There’s no easy way to say this, so I’ll just spit it out.
What you believe about your abs and your back pain is probably wrong.
It’s not your fault—all kinds of experts have drilled it into us that strong abs are the key to keeping our backs healthy and pain-free.
And anyone who has faithfully done the exercises knows that they help—as long as you continue to do them. But keeping it up is boring and the relief is unlikely to last once you stop because it never was solving the problem in the first place.
I know, this sounds like heresy—but the reason it works at all is that building strong abs means you’re using force to counter force.
To understand that, we need to think about how muscles cause back pain.
Muscles lead a boring life.
They only do two things: they contract, and they relax.
That’s it. And it’s enough because that’s how you get from the couch to the fridge so you don’t have to watch the pain-relief ads I’m going to mention in a minute.
When muscles contract, they get shorter and a short muscle is a working muscle.
When they relax, they’re stop working. When muscles stop working completely, they rest at their full length.
Relaxed muscles—in other words, muscles that are not working—typically don’t hurt, unless they’re injured.
But when muscles are tight… well everybody has seen those ads for pain relievers that feature jagged red lines radiating from a pulsating red ball of pain, so we all know that it’s the tight muscles that hurt.
And when muscles stay tight for a long time, they hurt a LOT. All the time.
“Strengthen your abs” is the answer to the wrong question
The question that answers is “How can I keep on doing exactly what I’m doing to create my back pain and counteract the effect to some degree?”
Strengthening your abs is about making your front strong because your back is too strong.
The fact that you get some relief from doing it doesn’t mean your back isn’t working. It doesn’t mean you’ve solved the problem.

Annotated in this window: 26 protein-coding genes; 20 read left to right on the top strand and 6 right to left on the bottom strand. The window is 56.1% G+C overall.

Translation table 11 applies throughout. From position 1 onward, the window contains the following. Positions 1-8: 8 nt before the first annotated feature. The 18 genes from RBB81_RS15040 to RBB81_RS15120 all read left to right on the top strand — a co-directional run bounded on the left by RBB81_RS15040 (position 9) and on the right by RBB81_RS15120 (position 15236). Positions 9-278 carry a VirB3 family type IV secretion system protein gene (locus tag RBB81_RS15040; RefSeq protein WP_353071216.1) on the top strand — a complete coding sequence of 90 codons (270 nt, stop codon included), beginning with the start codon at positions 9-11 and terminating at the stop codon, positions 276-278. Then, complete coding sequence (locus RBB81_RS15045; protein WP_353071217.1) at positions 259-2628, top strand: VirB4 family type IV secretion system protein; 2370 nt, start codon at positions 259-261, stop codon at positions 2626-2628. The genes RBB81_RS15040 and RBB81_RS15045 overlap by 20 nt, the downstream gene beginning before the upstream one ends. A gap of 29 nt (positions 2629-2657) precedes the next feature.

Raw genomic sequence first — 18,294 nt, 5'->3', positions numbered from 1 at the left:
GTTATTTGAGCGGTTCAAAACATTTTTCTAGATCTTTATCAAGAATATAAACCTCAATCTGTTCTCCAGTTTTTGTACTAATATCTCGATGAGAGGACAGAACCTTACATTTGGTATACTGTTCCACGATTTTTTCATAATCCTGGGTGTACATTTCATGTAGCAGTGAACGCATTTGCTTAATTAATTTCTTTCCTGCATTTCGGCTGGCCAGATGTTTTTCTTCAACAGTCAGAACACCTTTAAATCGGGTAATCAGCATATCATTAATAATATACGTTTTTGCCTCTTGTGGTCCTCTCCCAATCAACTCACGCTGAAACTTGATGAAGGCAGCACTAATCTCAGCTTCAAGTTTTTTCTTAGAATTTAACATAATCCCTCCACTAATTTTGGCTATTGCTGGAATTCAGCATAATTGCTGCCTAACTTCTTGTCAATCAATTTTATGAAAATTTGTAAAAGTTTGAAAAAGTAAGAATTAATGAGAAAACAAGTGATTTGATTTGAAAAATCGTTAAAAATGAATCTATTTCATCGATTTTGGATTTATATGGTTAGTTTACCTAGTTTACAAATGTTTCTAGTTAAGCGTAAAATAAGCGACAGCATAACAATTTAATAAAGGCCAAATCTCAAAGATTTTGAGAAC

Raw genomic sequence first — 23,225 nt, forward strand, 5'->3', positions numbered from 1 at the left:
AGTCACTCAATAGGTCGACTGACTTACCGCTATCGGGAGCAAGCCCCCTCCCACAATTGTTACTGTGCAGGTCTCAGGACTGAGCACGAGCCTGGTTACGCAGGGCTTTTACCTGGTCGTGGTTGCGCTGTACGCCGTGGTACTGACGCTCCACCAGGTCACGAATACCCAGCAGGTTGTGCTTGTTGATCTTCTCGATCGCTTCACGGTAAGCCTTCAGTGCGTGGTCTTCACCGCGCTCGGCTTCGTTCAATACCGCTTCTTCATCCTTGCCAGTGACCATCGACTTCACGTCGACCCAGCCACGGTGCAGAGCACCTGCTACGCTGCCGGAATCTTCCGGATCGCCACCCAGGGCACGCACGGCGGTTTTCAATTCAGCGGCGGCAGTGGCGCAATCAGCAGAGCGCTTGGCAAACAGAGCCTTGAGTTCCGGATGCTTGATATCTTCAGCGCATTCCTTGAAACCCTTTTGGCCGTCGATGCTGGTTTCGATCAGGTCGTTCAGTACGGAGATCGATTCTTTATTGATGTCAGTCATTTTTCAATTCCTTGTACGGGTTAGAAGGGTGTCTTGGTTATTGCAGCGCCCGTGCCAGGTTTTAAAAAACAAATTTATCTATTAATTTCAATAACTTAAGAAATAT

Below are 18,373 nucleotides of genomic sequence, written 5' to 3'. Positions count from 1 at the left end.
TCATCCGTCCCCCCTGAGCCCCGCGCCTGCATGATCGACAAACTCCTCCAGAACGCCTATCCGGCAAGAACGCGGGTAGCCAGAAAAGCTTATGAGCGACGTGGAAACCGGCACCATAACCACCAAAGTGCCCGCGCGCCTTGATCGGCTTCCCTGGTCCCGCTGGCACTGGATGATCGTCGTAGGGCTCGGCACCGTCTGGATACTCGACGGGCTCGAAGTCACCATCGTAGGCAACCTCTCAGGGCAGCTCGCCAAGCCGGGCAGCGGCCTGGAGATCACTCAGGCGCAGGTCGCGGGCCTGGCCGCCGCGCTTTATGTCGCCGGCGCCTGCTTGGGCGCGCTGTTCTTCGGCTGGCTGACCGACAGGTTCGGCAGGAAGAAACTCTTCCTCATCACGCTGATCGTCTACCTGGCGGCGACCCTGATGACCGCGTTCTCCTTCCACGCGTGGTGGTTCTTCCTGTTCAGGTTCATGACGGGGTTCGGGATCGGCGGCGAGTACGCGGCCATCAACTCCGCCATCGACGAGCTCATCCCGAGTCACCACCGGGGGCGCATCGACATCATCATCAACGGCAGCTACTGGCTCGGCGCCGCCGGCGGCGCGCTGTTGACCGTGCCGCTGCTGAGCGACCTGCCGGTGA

What it does mean is that you now have two sets of strong muscles that don’t know when to quit working.
And unfortunately, your back muscles started first, so it’s going to be virtually impossible for your abs to ever completely win the battle… because the harder you work your abs, the harder your back works to get what it seems to “want.”
I know, maybe that sounds wierd but see if you can run with it for a minute.
You can prove it to yourself…
Close one hand into a fist—not hard, just a loose fist.
Now with your other hand, use your thumb to open your little finger away from your palm. Easy, right? That’s because your intention lined up with what you allowed to happen.
Now don’t allow it and see what happens. In other words, decide that no matter what, you’re not going to let that thumb move that finger.
See? Seems like that finger has a mind of its own.
Now just do the same thing without using your other hand. So instead of trying to pull your finger away from your palm with your other thumb, just decide to open that finger at the same time you are determined not to let it happen.
In fact, you can probably feel that the more you insist on opening it, the harder you work to keep it closed. (If this sounds a lot like trying to get a teenager to do chores, or getting your dog to move when it wants to stay put, you’ve definitely got the idea!)
Feel how much work you’re doing now on BOTH sides of that finger? That’s because the muscles that open your hand are fighting with the ones that are keeping it closed.
Now you didn’t do this for very long, or with much strength, but if you kept your fist in a tight ball for a long time, and never gave it permission to open, your hand would hurt.
That’s where most back pain comes from
It seems ridiculous to say it, but your back hurts… in the back, right?
So obviously those muscles are working too hard and don’t know how to stop.
Instead of fighting with them by making your abs stronger, you can learn how to give those muscles permission to stop. Then they do it on their own.
Otherwise, nothing really changes except that you get two sets of strong muscles.
The right question is “How can I get my back muscles to stop working?”
It’s easy when you learn to allow it to happen.
I told you it would sound crazy. But it’s true—sometimes muscles need permission to stop working.
That’s why learning to Move Like You Used To is so important—you probably don’t remember having back pain when you were a young child.
It’s not only because you were young… little kids don’t usually have back pain because they haven’t learned how to work nonstop.
They live full out… and when they stop, it’s a full stop.
Regaining that ability at any age means you enjoy life more and stay independent longer.
For more information about Move Like You Used To classes and how they can help you, click here.
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